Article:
SFBW'10 - Funky Fairfax
One of the more popular bumper stickers of the "local pride" variety refers to Fairfax as "Mayberry on acid". It's a town that prides itself on waving its freak flag high, and, to the extent that it's possible in a place like Marin county, being a funky little joint.
How appropriate then, that today, the first Monday of SF Beer Week 2010, marks the release of Iron Springs' first foray into the funky and freaky world of brettanomyces-influenced beer, with a somewhat unexpected choice from the house line-up as the guinea pig: their Chazz Cat Rye, an amber, mildly spicy rye beer that's been a mainstay on the draught list since the pub's inception. Dubbed "Rye the Funk Not", the name nicely sums up the degree of experimentalism the brewers invoked in putting this batch together. Head brewer Christian Kazakoff explained it thusly:
I was impressed with the flavor of a Rye beer I did in a firkin with oak chips soaked in Chardonnay; so, I decided to purchase a Zinfandel barrel from a local winery in Oakland and fill it with a new Rye beer I brewed that was in the pre-chill conditioning stage. It took a little over two barrels of Rye to fill the barrel. I inoculated the beer with some brettanomyces and buried it in "The Brett Farm" at Drakes brewery in San Leandro for seven months. When the secondary funk fermentation finished out in October, Persimmons were just being harvested and I love Persimmons. I added twenty pounds of chopped Fuyu Persimmons to the barrel and let it stand for another three months.He describes the result as a pale, 7% alcohol, oaky beer, with rye spice contrasting with a slight sourness, and a lingering sweetness from the fruit. Besides the limited run RTFN will have on tap at the pub as part of their barrel-aged beer month, there are a dozen or so cases of 750ml bottles that were hand-corked and caged in the Belgian style which are conditioning with champagne yeast and awaiting label artwork for a small release in another month or so. Compared to its second cousin twice removed, it's drier, fairly stronger, and plays its hops much further in the background, letting each of its unique qualities come out to play in distinct order: a spicy, leathery aroma leads into an initial taste of old barrel, ceding to hints of the rye and West Coast hops before the fruity persimmon finish (which I wouldn't have been able to distinguish if it hadn't been for the multiple sessions of a friend's persimmon wine I've had the joy to experience over the past year) cleans up the palate, dryly, with that slight sourness that stirs the appetite and warrants a second taste.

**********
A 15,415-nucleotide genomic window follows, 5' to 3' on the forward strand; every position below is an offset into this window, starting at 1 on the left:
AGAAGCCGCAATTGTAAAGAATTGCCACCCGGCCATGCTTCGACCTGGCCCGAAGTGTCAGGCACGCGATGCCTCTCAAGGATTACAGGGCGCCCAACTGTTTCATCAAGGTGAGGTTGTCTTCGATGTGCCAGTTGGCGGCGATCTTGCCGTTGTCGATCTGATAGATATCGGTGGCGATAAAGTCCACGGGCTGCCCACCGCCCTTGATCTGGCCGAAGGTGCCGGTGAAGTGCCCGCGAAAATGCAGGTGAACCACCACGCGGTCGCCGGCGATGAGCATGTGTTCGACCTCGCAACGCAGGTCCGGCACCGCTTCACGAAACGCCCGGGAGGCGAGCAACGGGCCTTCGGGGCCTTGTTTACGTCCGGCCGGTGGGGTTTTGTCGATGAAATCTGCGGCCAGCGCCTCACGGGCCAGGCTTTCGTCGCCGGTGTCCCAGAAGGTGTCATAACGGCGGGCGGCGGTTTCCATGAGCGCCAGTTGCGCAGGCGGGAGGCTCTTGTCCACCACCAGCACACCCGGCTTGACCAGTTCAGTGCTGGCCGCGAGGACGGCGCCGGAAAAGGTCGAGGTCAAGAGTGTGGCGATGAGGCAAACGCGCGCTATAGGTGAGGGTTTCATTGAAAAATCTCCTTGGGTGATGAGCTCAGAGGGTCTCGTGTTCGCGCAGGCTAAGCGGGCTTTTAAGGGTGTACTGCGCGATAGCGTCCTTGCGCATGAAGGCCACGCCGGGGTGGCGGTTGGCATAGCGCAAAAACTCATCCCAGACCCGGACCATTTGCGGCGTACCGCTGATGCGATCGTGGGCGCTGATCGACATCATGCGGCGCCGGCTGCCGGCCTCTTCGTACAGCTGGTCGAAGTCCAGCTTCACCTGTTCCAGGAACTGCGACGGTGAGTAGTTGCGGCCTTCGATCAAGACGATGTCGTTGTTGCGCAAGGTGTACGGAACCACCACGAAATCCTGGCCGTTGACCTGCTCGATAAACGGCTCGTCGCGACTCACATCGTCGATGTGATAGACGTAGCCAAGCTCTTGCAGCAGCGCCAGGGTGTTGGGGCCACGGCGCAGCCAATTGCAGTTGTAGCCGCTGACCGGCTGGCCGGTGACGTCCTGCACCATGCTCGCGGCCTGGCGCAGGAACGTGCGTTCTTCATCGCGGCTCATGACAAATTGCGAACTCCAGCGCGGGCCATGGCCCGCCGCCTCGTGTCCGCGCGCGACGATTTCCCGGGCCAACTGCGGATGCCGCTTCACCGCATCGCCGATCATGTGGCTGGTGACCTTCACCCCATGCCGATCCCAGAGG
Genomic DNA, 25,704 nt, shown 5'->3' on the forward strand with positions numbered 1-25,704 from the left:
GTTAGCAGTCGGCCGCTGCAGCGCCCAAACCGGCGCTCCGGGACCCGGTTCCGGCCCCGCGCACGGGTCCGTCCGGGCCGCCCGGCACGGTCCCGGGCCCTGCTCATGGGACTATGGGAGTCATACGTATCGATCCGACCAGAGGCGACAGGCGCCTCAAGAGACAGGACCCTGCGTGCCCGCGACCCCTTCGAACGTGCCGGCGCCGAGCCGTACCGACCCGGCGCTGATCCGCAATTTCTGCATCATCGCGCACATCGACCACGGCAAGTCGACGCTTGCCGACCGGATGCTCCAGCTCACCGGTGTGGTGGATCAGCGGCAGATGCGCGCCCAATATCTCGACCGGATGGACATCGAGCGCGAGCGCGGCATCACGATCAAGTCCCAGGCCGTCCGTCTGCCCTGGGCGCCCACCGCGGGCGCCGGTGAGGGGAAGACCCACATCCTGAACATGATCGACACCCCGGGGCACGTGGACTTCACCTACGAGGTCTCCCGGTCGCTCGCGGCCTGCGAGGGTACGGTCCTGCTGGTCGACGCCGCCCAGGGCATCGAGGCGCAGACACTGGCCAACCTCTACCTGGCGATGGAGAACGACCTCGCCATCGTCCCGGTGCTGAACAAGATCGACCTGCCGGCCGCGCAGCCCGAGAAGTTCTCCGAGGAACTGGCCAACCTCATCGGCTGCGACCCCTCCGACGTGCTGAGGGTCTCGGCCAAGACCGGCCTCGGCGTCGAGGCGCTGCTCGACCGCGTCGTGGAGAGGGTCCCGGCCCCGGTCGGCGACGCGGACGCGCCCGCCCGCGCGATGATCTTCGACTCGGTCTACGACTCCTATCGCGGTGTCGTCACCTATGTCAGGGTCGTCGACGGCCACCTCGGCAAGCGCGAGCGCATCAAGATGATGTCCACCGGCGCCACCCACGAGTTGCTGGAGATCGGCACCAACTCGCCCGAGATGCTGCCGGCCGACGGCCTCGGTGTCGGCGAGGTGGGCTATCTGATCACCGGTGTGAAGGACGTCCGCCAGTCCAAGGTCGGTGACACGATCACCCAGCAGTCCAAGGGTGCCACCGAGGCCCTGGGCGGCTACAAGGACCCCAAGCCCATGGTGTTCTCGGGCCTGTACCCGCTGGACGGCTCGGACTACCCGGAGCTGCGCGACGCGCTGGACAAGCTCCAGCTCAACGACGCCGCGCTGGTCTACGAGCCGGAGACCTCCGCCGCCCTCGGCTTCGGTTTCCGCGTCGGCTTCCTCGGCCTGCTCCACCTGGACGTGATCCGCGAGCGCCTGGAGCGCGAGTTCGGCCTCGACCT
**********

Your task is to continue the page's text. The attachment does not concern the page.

It's warming to see experimentation such as this taking place so close to home (even if the intentional "infection" occurred in Contra Costa), and with today's news that Mill Valley Beerworks got their brewer's notice from the TTB, it might not be long before we're seeing the first spontaneously brewed Marin beer. Perhaps I'm fantasizing a little. But it's a fun fantasy to harbor when enjoying something as wickedly complex and time-consuming yet blithely titled Rye the Funk Not.